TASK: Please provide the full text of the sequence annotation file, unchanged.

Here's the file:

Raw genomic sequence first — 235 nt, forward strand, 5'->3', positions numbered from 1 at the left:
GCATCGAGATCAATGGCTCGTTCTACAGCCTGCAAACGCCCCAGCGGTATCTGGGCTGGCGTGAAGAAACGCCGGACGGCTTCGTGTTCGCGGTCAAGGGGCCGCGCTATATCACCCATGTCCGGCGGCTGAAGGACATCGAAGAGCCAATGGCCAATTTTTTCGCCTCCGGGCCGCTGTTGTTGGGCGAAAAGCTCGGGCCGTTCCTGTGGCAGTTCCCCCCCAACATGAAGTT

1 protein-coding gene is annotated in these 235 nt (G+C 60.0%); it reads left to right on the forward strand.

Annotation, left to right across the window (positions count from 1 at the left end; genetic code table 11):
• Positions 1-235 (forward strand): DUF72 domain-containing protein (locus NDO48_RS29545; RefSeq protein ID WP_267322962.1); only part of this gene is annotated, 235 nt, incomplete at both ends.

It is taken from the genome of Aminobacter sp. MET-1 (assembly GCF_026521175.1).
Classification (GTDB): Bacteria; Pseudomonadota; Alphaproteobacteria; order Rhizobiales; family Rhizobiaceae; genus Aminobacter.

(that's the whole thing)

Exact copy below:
Raw genomic sequence first — 235 nt, forward strand, 5'->3', positions numbered from 1 at the left:
GCATCGAGATCAATGGCTCGTTCTACAGCCTGCAAACGCCCCAGCGGTATCTGGGCTGGCGTGAAGAAACGCCGGACGGCTTCGTGTTCGCGGTCAAGGGGCCGCGCTATATCACCCATGTCCGGCGGCTGAAGGACATCGAAGAGCCAATGGCCAATTTTTTCGCCTCCGGGCCGCTGTTGTTGGGCGAAAAGCTCGGGCCGTTCCTGTGGCAGTTCCCCCCCAACATGAAGTT

1 protein-coding gene is annotated in these 235 nt (G+C 60.0%); it reads left to right on the forward strand.

Annotation, left to right across the window (positions count from 1 at the left end; genetic code table 11):
• Positions 1-235 (forward strand): DUF72 domain-containing protein (locus NDO48_RS29545; RefSeq protein ID WP_267322962.1); only part of this gene is annotated, 235 nt, incomplete at both ends.

It is taken from the genome of Aminobacter sp. MET-1 (assembly GCF_026521175.1).
Classification (GTDB): Bacteria; Pseudomonadota; Alphaproteobacteria; order Rhizobiales; family Rhizobiaceae; genus Aminobacter.